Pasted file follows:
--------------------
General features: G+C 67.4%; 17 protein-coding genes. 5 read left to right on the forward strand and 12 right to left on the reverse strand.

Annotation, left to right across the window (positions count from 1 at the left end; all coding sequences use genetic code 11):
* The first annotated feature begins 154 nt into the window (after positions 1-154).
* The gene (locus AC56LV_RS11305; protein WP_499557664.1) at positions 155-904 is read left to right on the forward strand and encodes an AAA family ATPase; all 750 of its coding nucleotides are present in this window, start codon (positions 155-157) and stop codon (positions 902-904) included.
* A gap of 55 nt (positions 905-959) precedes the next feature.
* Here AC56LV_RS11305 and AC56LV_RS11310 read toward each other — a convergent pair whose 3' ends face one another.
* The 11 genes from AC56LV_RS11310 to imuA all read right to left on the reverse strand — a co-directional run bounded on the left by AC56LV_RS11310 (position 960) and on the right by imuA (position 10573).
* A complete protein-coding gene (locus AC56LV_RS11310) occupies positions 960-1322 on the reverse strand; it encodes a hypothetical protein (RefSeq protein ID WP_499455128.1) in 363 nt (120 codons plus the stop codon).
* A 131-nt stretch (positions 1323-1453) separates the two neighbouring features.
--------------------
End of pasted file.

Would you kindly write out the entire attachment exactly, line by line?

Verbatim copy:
General features: G+C 67.4%; 17 protein-coding genes. 5 read left to right on the forward strand and 12 right to left on the reverse strand.

Annotation, left to right across the window (positions count from 1 at the left end; all coding sequences use genetic code 11):
* The first annotated feature begins 154 nt into the window (after positions 1-154).
* The gene (locus AC56LV_RS11305; protein WP_499557664.1) at positions 155-904 is read left to right on the forward strand and encodes an AAA family ATPase; all 750 of its coding nucleotides are present in this window, start codon (positions 155-157) and stop codon (positions 902-904) included.
* A gap of 55 nt (positions 905-959) precedes the next feature.
* Here AC56LV_RS11305 and AC56LV_RS11310 read toward each other — a convergent pair whose 3' ends face one another.
* The 11 genes from AC56LV_RS11310 to imuA all read right to left on the reverse strand — a co-directional run bounded on the left by AC56LV_RS11310 (position 960) and on the right by imuA (position 10573).
* A complete protein-coding gene (locus AC56LV_RS11310) occupies positions 960-1322 on the reverse strand; it encodes a hypothetical protein (RefSeq protein ID WP_499455128.1) in 363 nt (120 codons plus the stop codon).
* A 131-nt stretch (positions 1323-1453) separates the two neighbouring features.